Android-powered desktop unveiled by Motorola

Phone-making company, Motorola has introduced new desktop computer powered by Android which also offers cloud-based services provided by Wasu, including games, high-definition television and movies and web browsing.

A partnership agreement was done between Motorola Mobility and Wasu Digital a cable and telecommunications service provider to launch a new android powered computer “HMC3260″”.

The HMC3260, which is dubbed as CloudBroadBand, features an 8.5 inch LED touchscreen, Android 2.3.4 operating system and broadband internet access through EuroDOCSIS.

It also features 1 GB DDR RAM, 4 GB NAND flash memory, LAN and Freescale i.MX53 ARM Cortex A8 1GHz.

With the new CloudBroadBand, Wasu’s customers can access to a host of cloud entertainment services such as an on-demand high-definition media, games, applications and storage space.

Motorola Home Division Asia vice president and regional general manager Kevin Keefe said the Motorola HMC3260 provides subscribers with a fast broadband connection and also offers cloud-based services provided by Wasu, including games, high-definition television and movies, web browsing and more.

The powerful touchscreen interface capitalizes on the power and flexibility of Android to enable Wasu to differentiate itself from operators who only offer a pipeline for data.

Intel unveils 27-inch all-in-on desktop tablet

It was called a developers’ conference by Intel and it was hosted in San Francisco little did the computer world know that it was about to be bombarded with a new invention by the chip-making company as it was used as a medium to unveil a desktop computer prototype that has a display that can double as a 27-inch tablet with a four-hour battery life.

Slate producers like Samsung, with its Galaxy Note II, and Apple, with its expected iPad Mini, are down-sizing the tablet’s classic 10-inch form factor. But Intel must think that there’s room to push the form at the other end of things.

Called the Adaptive All-In-One, the 2.5-inch thick unit has 1080p HD resolution and has the guts of a personal computer, including optical drive, input/output ports and high-performance graphics processor. On the desktop, it plugs into a dock that charges its battery and connects it to peripherals such as a keyboard and mouse. Its touchscreen can be used both on and off the dock.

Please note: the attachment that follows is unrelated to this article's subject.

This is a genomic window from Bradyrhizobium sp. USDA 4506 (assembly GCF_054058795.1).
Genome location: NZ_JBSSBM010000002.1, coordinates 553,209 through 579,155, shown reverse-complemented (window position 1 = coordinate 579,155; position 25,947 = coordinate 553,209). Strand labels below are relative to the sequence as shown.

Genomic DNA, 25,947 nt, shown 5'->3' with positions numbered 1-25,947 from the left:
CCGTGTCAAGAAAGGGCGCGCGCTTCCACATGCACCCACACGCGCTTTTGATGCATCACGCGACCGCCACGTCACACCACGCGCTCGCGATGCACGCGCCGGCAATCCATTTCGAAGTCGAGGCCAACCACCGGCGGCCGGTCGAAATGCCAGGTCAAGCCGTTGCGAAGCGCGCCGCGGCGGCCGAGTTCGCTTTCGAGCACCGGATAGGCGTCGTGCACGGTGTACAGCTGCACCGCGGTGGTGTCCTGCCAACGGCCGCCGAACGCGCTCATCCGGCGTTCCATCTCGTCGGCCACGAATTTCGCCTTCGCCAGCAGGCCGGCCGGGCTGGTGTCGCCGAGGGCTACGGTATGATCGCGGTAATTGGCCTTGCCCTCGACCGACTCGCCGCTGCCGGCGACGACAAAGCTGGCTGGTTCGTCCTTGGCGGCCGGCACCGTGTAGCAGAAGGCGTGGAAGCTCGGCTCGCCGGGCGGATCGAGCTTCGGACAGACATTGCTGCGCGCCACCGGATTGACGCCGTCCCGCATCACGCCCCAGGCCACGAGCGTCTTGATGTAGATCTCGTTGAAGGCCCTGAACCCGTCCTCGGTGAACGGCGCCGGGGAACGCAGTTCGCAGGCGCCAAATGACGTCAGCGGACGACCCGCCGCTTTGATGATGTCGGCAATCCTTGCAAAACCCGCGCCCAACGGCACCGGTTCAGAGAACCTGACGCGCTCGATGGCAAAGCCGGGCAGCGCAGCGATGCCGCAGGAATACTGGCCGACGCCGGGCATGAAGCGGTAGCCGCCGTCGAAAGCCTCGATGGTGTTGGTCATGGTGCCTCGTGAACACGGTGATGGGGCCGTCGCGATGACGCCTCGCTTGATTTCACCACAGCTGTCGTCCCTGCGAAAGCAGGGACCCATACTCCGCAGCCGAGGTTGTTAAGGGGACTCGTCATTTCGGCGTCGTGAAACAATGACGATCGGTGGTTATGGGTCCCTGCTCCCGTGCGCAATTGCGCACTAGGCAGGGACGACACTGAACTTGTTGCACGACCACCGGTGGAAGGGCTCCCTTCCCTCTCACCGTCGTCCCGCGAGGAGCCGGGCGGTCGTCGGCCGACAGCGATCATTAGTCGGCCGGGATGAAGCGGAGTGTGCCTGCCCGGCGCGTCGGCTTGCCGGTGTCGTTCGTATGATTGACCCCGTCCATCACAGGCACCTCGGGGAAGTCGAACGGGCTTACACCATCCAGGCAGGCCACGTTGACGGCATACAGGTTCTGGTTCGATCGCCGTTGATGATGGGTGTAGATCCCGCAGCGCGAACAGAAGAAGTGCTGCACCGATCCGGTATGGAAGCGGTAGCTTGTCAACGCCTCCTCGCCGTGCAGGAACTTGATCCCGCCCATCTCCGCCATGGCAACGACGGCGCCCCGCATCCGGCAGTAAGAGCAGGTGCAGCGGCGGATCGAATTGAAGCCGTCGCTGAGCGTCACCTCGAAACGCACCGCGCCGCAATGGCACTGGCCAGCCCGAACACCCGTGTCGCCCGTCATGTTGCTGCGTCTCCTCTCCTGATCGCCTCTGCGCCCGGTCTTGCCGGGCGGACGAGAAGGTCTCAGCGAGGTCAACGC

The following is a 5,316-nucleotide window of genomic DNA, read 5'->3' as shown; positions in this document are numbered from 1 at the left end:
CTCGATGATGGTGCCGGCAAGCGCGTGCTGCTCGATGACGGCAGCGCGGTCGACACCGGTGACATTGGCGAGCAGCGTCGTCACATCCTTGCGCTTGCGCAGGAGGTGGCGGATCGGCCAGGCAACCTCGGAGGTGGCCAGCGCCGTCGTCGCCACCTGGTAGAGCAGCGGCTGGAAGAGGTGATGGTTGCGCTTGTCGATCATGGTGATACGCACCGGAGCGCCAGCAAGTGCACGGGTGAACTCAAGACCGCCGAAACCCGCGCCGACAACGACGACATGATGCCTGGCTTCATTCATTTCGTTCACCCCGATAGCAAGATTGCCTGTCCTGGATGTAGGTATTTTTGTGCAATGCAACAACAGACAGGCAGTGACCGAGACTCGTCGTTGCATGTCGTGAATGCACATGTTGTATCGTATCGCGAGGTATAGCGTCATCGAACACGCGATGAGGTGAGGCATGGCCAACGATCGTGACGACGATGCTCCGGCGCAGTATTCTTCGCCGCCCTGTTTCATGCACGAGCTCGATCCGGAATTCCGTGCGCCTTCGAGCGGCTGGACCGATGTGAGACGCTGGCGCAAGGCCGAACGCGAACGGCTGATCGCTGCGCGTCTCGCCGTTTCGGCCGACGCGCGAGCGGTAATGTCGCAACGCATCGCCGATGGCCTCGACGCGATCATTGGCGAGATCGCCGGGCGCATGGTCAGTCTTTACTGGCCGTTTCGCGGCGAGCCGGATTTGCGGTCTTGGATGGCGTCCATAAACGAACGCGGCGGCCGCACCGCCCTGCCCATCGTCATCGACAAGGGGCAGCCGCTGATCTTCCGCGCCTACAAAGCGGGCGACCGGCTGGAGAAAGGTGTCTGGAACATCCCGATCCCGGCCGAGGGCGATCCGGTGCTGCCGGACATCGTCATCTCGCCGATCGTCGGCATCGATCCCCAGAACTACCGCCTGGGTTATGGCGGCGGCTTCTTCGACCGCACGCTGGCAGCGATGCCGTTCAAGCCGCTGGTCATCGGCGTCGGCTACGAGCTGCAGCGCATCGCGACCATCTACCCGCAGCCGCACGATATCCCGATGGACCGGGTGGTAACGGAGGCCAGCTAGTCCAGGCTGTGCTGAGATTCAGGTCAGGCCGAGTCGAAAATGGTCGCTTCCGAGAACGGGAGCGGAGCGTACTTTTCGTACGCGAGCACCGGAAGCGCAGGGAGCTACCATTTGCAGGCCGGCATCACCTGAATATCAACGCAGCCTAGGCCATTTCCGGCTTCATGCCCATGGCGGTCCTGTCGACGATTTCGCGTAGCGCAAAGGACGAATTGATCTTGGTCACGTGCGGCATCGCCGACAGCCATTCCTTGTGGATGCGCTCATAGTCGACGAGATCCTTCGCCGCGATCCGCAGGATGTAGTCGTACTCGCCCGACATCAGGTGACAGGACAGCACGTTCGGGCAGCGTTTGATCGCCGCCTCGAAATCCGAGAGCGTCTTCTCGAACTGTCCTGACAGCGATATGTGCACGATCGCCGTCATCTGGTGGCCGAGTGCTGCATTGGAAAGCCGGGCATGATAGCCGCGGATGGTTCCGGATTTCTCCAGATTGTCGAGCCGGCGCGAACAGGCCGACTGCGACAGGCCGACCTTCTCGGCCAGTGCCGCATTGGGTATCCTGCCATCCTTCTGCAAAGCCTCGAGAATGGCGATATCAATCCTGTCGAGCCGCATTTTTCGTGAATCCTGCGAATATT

The display panel weighs 14 pounds. That may have been portable in the days of the Osborne I, but it’s not very portable by today’s standards. Intel recognizes that deficiency and is working with screen and battery manufacturers to slim down the units.

All-In-One computers aren’t anything new, and in recent times they’ve been gaining popularity. Apple has been flogging the form for years with its iMac line and just this week HP introduced a slick new addition to the category, the SpectreONE.

Some tablet makers have also dipped their toes in the detachable screen waters. For example, Asus’ Transformer tablet line has a dock that transforms the slates into a mini-laptop.

With ideas like the Adaptive All-In-One, Intel hopes to pump some excitement into a PC market that seems to get more moribund with each passing quarter. For the quarter ending in June, for instance, Gartner reported that PC shipments declined 5.7 per cent. IDC’s estimates for the period were even worse: a 10.6 per cent drop.

The traditional desktop is a box that’s beige, black, or brown and most likely it’s under the desk but now, the adaptive all-in-one in terms of design will surely change the way that people interact with their desktop PCs.

Mobile world our biggest challenge – Mark Zuckerberg

Facebook CEO, Mark Zuckerberg confessed that the greatest challenge the social network is presently facing is its adaptation into the mobile world.

He opened up the discussion at the media conference of Allen & co. which took place at sun Valley in Idaho.

Fitting the 990 million fan base membership social network into al mobile devices is proving to be the toughest task presently hindering his job as there’s a difference between desktop and mobile platforms. He also delved into the workability of the social network

Since the company went public in mid-May, Facebook has been having a tough time, and it still hasn’t climbed back to its $38 IPO price. Facebook’s stock fell below $$26 at one point and since then it’s generally stayed around the $30 mark.

The company’s struggles in the mobile realm has been well documented since Facebook filed documents with the SEC as it prepared to go public and listed mobile as one of its obstacles.

After that time, though, the company has made efforts to improve in the area. Facebook has made purchasing mobile ads easier, released a duo of apps this summer and purchased Instagram for $1 billion in April.

Meanwhile, for Facebook rival Twitter, the story is precisely the opposite as the company has actually been making more money from mobile on some days.

CEO; David Costolo admitted that he’s been all smiles to the bank these days.